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James A. Estes

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Information on the size, distribution, and productivity of the California sea otter population is broadly relevant to two federally mandated goals: removing the population’s listing as threatened under the Endangered Species Act (ESA) and obtaining an “optimal sustainable population” under the Marine Mammal Protection Act. Except for the population in central California, sea otters (Enhydra lutris) were hunted to extinction between Prince William Sound, Alaska, and Baja California (Kenyon 1969). Wilson et al. (1991), based on variations in cranial morphology, recently assigned sub-specific status (E. l. nereis) to the California sea otter. Furthermore, mitochondrial DNA analysis has revealed genetic differences...
Categories: Publication; Types: Citation
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Categories: Publication; Types: Citation
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Reliable information on historical and current population dynamics is central to understanding patterns of growth and decline in animal populations. We developed a maximum likelihood-based analysis to estimate spatial and temporal trends in age/sex-specific survival rates for the threatened southern sea otter (Enhydra lutris nereis), using annual population censuses and the age structure of salvaged carcass collections. We evaluated a wide range of possible spatial and temporal effects and used model averaging to incorporate model uncertainty into the resulting estimates of key vital rates and their variances. We compared these results to current demographic parameters estimated in a telemetry-based study conducted...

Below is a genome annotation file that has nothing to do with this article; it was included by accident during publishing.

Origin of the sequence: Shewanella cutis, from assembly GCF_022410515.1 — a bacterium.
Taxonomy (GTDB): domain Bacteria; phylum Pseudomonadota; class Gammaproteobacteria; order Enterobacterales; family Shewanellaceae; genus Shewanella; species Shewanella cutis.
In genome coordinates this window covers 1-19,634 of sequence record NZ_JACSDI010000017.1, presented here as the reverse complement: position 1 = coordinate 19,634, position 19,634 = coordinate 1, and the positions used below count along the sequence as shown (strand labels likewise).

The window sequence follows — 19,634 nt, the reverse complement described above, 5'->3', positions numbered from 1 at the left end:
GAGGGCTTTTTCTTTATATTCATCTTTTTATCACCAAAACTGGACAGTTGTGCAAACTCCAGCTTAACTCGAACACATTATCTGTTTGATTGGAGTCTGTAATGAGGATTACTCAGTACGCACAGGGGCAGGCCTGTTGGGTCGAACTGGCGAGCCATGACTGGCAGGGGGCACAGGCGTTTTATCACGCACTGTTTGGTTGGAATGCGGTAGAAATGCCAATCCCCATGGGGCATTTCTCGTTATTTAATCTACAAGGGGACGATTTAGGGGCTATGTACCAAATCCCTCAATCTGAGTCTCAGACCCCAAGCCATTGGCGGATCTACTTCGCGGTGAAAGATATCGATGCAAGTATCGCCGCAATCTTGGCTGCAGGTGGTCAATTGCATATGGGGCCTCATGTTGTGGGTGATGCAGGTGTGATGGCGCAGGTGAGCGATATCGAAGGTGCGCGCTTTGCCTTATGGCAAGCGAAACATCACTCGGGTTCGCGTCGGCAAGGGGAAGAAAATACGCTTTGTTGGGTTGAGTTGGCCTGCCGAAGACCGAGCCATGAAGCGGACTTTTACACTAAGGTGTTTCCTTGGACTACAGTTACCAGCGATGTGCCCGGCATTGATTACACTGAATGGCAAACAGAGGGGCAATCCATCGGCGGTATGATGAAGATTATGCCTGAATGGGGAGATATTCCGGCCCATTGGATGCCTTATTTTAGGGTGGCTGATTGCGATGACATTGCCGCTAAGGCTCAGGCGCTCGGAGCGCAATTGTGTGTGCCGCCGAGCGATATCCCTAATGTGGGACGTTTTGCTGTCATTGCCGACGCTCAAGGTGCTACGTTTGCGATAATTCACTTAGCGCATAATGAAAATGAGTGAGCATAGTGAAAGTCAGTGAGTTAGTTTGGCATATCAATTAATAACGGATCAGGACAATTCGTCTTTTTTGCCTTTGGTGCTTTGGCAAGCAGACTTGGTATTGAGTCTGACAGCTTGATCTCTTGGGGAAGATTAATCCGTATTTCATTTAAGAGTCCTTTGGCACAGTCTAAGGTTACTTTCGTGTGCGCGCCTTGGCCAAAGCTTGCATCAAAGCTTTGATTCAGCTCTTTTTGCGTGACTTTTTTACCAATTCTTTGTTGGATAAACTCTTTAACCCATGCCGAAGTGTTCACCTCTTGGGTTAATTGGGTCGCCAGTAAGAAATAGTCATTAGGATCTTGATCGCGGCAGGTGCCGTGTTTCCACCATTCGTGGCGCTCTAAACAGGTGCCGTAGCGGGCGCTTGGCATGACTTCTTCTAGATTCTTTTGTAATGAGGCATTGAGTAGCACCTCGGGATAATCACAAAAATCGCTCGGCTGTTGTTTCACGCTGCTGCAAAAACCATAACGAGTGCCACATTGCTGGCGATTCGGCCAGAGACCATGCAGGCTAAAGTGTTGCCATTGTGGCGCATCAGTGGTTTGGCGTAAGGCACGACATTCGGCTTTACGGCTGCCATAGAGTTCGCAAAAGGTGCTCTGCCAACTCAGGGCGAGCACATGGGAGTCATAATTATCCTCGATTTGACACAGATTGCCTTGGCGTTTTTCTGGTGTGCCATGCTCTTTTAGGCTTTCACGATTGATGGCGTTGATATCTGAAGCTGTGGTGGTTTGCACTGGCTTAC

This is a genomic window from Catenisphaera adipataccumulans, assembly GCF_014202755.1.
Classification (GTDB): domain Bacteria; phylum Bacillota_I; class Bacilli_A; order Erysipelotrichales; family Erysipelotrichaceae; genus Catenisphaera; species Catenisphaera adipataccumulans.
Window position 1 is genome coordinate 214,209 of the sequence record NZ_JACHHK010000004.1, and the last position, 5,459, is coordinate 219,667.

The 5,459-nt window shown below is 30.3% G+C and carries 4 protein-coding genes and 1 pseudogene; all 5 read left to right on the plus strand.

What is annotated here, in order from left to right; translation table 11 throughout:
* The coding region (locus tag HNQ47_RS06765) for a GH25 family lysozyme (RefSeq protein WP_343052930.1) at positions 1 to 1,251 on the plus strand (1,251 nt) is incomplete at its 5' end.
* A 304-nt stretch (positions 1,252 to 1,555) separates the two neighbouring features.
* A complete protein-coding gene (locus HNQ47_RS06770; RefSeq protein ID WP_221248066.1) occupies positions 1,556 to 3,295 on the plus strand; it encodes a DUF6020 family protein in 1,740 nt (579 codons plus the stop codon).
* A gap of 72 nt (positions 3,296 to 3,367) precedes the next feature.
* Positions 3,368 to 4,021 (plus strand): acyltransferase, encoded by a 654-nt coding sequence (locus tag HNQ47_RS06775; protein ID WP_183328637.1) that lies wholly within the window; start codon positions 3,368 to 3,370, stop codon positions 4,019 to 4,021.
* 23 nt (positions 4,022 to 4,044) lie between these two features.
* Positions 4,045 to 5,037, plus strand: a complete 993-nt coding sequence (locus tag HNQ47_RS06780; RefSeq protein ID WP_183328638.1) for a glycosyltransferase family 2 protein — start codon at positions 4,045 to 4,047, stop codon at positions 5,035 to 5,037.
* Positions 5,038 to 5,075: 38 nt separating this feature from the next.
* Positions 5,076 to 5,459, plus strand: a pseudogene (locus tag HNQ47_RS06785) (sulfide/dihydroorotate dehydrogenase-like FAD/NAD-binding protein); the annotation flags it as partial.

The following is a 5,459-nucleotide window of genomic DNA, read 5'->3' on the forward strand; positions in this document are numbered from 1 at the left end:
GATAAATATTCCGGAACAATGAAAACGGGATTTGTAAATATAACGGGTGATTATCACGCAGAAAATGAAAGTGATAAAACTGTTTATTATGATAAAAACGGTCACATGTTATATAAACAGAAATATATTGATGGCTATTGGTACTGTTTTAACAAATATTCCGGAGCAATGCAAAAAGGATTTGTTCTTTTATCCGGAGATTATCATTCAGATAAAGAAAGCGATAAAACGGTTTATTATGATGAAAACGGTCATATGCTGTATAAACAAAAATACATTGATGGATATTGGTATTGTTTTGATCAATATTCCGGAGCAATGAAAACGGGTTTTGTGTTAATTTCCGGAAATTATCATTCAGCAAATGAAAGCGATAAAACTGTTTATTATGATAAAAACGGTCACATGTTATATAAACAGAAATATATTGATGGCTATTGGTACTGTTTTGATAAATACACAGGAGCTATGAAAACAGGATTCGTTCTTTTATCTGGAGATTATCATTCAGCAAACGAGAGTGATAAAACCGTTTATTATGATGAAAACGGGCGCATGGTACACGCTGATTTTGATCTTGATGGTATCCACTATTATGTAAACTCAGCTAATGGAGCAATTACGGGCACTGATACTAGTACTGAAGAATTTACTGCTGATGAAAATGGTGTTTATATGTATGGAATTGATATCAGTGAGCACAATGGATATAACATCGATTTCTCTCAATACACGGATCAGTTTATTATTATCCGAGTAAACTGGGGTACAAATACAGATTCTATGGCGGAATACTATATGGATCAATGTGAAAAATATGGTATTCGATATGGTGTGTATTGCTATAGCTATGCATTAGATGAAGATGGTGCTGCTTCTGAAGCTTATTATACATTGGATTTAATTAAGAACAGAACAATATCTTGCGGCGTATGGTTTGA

Categories: Publication; Types: Citation; Tags: Ecological Applications
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While recent changes in subarctic North Pacific climate had dramatic effects on ecosystems and fishery yields, past climate dynamics and teleconnection patterns are poorly understood due to the absence of century-long high-resolution marine records. We present the first 117-year long annually resolved marine climate history from the western Bering Sea/Aleutian Island region using information contained in the calcitic skeleton of the long-lived crustose coralline red alga Clathromorphum nereostratum, a previously unused climate archive. The skeletal ??18O-time series indicates significant warming and/or freshening of surface waters after the middle of the 20th century. Furthermore, the time series is spatiotemporally...
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